A vivacious 26-year-old, Beatrice Lunday was the production manager at Cal Poly Chocolates and a research assistant to Cal Poly nutrition Professor Peggy Papathakis before she died of brain cancer in February 2017.
Lunday’s family and Papathakis have partnered together to create the Beatrice Lunday Memorial Scholarship Endowment, to provide a lasting legacy in her name.
Lunday, who earned a bachelor’s degree in nutrition in 2013 and then pursued a master’s degree in nutrition, was diagnosed with stage four glioblastoma in the second quarter of her graduate studies. Glioblastoma is a fast-growing, aggressive type of tumor of the central nervous system that forms in the supportive tissue of the brain. She was experiencing the typical symptoms of persistent and debilitating headaches, nausea, vomiting and weight loss in her ﬁrst quarter of graduate studies. In spite of this she achieved a 3.7 GPA, while also working part-time at Cal Poly Chocolates and Mama Ganache Artisan Chocolates to support herself. She placed a priority on her commitment to her studies.
After her diagnosis, she withdrew from Cal Poly and underwent brain surgery, radiation and chemotherapy. She persevered to return to her dream of a professional career in nutrition and resumed her studies in the fall of 2015. She pressed on to ﬁnish taking classes and doing independent study to earn her master’s degree in spite of continuing monthly chemotherapy treatments.
“She mentioned that after a few meltdowns after diagnosis and treatments, she decided that cancer was not going to deﬁne who she is,” Papathakis said. “In her optimism, she chose to look for a silver lining. This optimism inﬂuenced her to use her disease and treatment process to help others by completing her graduate studies and aiming to become a registered dietitian focused on nutritional management of cancer.”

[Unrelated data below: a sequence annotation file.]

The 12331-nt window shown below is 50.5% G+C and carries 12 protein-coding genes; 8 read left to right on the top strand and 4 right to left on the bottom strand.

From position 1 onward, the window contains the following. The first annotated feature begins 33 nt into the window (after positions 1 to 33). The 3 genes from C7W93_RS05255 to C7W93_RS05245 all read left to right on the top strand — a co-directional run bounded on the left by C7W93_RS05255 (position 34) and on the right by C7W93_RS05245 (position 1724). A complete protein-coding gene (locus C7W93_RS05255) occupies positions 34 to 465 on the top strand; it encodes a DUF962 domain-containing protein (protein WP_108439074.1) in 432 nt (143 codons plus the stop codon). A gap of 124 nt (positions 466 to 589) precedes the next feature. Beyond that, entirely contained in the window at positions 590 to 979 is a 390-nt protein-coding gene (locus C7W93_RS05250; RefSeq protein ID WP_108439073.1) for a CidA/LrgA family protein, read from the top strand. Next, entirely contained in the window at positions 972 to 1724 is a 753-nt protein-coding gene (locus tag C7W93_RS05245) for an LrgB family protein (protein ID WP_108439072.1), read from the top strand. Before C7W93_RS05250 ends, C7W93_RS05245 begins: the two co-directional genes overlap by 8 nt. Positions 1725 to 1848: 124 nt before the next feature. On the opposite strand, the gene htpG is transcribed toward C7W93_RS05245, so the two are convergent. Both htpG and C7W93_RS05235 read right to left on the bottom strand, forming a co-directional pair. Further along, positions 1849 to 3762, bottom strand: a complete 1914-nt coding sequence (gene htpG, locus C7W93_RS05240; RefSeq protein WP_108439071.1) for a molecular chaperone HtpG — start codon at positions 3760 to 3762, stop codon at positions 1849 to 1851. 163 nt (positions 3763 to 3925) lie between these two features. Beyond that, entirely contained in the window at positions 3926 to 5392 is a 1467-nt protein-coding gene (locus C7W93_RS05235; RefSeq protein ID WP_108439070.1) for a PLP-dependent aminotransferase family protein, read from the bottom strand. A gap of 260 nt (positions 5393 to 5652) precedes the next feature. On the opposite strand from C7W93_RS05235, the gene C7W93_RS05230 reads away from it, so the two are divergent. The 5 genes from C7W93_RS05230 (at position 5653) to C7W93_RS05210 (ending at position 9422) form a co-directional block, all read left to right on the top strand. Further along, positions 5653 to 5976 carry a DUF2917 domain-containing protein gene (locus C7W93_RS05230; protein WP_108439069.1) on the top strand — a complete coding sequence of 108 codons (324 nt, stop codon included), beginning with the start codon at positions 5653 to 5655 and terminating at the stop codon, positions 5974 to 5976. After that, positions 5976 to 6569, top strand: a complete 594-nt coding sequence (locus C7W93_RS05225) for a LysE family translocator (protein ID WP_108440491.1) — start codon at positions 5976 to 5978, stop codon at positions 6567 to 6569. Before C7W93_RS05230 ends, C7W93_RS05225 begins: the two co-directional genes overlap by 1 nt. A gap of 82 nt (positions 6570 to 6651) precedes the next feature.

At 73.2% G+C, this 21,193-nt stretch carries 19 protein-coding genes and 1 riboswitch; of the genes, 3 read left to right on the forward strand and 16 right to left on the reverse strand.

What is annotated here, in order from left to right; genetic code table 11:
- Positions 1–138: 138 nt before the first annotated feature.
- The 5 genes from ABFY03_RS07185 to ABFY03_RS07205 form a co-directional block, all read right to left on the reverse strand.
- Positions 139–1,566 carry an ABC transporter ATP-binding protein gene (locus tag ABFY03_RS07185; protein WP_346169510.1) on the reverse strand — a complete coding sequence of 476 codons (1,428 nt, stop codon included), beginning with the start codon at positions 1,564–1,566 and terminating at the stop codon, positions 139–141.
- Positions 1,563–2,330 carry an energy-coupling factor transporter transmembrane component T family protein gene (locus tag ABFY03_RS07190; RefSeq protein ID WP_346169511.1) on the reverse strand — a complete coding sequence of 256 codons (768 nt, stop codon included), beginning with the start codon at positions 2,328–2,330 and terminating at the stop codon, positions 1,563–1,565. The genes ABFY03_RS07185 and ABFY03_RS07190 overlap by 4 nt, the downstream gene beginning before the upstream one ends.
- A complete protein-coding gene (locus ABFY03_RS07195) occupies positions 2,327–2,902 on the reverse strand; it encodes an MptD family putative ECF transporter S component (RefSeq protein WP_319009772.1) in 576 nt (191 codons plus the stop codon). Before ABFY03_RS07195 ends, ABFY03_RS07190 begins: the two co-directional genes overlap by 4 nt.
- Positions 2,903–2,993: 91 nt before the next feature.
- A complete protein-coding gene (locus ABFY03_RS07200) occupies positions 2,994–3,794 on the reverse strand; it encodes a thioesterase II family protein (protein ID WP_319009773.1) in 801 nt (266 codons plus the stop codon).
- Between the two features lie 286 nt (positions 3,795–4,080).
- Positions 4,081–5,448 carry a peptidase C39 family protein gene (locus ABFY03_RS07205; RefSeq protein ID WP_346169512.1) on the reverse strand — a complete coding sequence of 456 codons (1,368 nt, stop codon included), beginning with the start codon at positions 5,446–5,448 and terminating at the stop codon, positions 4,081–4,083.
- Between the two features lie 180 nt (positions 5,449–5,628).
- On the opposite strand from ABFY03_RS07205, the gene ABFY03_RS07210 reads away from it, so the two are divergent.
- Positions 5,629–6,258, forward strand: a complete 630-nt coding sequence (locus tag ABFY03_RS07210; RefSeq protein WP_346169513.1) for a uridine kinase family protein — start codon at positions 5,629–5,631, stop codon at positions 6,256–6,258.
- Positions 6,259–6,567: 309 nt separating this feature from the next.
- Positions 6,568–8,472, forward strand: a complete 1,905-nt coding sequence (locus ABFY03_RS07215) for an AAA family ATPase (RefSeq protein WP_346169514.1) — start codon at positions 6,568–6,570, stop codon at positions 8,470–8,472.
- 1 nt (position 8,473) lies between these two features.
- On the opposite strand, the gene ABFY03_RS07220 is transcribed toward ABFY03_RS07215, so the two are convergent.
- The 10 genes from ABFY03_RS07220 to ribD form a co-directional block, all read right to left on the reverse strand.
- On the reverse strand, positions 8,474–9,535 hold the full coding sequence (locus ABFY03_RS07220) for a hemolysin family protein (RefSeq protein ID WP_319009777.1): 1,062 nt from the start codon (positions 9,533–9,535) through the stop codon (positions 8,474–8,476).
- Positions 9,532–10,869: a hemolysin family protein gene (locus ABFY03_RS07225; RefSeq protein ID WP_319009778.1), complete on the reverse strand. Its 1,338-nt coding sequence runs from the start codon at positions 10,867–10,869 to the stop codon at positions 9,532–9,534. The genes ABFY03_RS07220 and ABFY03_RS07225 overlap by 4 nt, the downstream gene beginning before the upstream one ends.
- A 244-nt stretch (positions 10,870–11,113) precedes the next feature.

In the midst of her studies and treatment, Lunday organized graduate students in the Food Science and Nutrition Department to request that more graduate courses be offered since very few were offered at the time. Today, the department offers a robust master’s nutrition program. In March 2017, one month after she died, Cal Poly awarded Lunday a posthumous master of science degree in agriculture with a specialization in food science and nutrition.
The endowment will be used to provide scholarships in perpetuity to students pursing their master’s degree in nutrition – and provide a tribute to Lunday’s resilience
in the face of adversity and passion for nutrition studies.
The $25,000 endowment is only $3,500 away from being fully funded. To donate, contact Kelly Owens-Davalos at 805-756-6235.
Return to the Giving Report to read more.